• Head symptoms: Symptoms affecting the head or brain
  • Hemolytic anaemia, lethal -- genital anomalies: A very rare syndrome characterized mainly by genital abnormalities and hemolytic anemia which often causes death.
  • Hemolytic anemia, lethal -- genital anomalies: A very rare syndrome characterized mainly by genital abnormalities and hemolytic anemia which often causes death.
  • Herrmann-Opitz craniosynostosi: A very rare syndrome characterized mainly by mental retardation, skeletal abnormalities and an unusual facial appearance.
  • Hydroxychloroquine -- Teratogenic Agent: There is evidence to indicate that exposure to Hydroxychloroquine (an antimalarial drug) during pregnancy may have a teratogenic effect on the fetus. A teratogen is a substance that can cause birth defects. The likelihood and severity of defects may be affected by the level of exposure and the stage of pregnancy that the exposure occurred at.
  • Infant symptoms: Symptoms affecting babies and infants.
  • Johnson-Munson syndrome: A rare congenital disorder characterized by missing fingers and toes, abnormal vertebrae and various malformations of the organs.
  • Larsen-like syndrome, lethal form: A very rare lethal syndrome characterized mainly by joint dislocations and breathing problems due to respiratory system abnormalities. The condition is a manifestation of abnormal collagen formation.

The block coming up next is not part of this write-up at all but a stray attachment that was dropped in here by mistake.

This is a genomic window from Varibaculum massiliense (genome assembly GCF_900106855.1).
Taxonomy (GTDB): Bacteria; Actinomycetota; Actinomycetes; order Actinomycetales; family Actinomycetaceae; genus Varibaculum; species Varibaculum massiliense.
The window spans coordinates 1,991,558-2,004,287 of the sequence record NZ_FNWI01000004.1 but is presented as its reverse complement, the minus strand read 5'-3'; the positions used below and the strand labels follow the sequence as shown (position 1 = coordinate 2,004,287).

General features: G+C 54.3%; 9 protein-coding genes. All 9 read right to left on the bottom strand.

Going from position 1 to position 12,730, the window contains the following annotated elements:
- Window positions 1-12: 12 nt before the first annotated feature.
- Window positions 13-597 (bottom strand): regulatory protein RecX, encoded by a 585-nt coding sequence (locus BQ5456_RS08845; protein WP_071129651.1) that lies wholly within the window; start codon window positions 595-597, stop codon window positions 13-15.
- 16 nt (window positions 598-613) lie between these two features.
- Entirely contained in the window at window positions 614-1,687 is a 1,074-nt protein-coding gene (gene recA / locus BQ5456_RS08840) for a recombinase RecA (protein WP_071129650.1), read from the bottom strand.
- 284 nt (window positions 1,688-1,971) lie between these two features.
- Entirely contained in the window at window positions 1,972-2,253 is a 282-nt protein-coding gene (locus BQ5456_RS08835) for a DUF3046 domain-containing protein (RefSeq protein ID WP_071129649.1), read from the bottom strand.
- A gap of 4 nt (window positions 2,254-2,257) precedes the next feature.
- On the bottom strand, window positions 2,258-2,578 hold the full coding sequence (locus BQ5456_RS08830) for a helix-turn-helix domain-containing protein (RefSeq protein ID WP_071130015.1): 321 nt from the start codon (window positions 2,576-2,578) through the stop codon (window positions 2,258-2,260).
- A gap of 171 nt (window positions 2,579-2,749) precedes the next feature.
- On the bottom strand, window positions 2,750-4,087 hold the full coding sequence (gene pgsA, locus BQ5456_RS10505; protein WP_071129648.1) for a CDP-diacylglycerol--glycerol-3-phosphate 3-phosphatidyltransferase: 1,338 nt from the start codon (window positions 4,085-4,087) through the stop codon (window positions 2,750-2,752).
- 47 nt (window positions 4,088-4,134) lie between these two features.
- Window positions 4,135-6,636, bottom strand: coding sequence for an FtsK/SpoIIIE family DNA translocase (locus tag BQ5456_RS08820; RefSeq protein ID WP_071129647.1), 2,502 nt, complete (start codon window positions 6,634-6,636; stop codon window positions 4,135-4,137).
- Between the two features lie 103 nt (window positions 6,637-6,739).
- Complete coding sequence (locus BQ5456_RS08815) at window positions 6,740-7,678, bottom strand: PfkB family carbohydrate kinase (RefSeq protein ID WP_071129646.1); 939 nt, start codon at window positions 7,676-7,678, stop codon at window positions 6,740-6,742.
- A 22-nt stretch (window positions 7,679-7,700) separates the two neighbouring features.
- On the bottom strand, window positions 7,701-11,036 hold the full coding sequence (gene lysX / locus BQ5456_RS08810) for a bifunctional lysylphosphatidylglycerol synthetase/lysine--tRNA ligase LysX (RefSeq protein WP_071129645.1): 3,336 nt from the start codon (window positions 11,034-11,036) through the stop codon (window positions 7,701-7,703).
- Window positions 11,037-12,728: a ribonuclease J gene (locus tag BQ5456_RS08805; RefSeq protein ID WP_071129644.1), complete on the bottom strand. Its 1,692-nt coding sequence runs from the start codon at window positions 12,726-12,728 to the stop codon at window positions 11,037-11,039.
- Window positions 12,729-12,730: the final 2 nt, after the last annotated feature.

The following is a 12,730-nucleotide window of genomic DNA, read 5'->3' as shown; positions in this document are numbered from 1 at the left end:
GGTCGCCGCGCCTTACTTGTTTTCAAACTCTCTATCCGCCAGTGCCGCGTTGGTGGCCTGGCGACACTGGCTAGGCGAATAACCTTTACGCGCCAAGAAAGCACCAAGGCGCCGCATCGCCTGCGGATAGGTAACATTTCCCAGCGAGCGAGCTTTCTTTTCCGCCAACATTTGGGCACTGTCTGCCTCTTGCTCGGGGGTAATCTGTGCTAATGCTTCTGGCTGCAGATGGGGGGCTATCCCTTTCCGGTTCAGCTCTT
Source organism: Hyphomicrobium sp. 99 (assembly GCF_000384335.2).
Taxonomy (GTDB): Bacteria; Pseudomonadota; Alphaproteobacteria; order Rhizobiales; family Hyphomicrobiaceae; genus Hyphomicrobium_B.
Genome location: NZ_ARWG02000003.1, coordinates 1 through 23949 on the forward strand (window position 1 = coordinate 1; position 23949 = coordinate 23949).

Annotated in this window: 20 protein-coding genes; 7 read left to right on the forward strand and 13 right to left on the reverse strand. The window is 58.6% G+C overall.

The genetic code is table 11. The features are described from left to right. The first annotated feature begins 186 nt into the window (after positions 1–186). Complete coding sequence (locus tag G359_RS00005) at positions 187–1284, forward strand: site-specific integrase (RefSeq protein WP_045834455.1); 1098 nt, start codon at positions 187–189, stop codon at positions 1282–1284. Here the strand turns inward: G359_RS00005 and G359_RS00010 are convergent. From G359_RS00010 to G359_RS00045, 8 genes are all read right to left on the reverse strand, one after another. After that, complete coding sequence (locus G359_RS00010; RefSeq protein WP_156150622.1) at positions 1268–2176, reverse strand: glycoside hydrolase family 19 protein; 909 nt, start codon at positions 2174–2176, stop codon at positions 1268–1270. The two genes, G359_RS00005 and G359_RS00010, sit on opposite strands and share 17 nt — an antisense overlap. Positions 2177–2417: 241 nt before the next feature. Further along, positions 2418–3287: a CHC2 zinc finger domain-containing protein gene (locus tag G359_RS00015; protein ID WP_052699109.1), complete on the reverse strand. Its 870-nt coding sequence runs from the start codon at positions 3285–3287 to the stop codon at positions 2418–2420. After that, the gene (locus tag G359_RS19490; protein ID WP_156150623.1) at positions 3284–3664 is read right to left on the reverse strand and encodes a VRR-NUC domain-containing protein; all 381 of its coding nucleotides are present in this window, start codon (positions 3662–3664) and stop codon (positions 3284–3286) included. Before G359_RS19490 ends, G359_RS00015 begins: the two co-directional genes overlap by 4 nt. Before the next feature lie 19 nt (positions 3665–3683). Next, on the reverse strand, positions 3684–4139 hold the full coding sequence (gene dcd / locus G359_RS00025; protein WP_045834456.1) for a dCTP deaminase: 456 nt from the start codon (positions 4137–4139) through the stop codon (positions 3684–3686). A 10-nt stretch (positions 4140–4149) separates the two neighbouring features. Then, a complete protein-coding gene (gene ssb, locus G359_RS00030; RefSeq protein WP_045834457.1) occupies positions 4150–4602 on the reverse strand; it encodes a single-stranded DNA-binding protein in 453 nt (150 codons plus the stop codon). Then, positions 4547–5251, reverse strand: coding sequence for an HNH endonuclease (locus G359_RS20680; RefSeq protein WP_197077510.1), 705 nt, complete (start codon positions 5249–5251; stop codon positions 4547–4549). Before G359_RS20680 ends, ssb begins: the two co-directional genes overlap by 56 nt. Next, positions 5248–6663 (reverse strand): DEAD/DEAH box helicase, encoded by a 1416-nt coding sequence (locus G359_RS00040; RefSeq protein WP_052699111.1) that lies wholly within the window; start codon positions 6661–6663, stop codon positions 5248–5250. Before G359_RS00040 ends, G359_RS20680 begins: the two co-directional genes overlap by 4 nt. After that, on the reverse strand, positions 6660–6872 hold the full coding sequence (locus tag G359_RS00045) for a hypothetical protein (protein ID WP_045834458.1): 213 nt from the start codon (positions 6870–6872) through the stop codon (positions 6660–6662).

• Lethal chondrodysplasia, Moerman type: A very rare lethal syndrome characterized mainly by abnormal bone development.
  • Lethal congenital contracture syndrome (LCCS): A rare inherited lethal disorder characterized by multiple congenital contractures. There are two main types caused by different genetic defects. Type 2 differs from type 1 in that it includes additional head, face and eye symptoms and hydrops, joint webbing and fractures were usually absent.
  • Lethal congenital contracture syndrome 1: A rare inherited lethal disorder characterized by multiple congenital contractures. Type 1 occurs as a result of a genetic defect on chromosome 9q34.
  • Lisinopril -- Teratogenic Agent: There is evidence to indicate that exposure to Lisinopril during pregnancy may have a teratogenic effect on the fetus. A teratogen is a substance that can cause birth defects. The likelihood and severity of defects may be affected by the level of exposure and the stage of pregnancy that the exposure occurred at.
  • Lissencephaly type III -- familial foetal akinesia sequence: A rare brain malformation where the surface of the brain is smoother than normal. Fetal akinesia sequence is also present and is characterized by the absence of fetal movement and degeneration of the brain and spinal cord.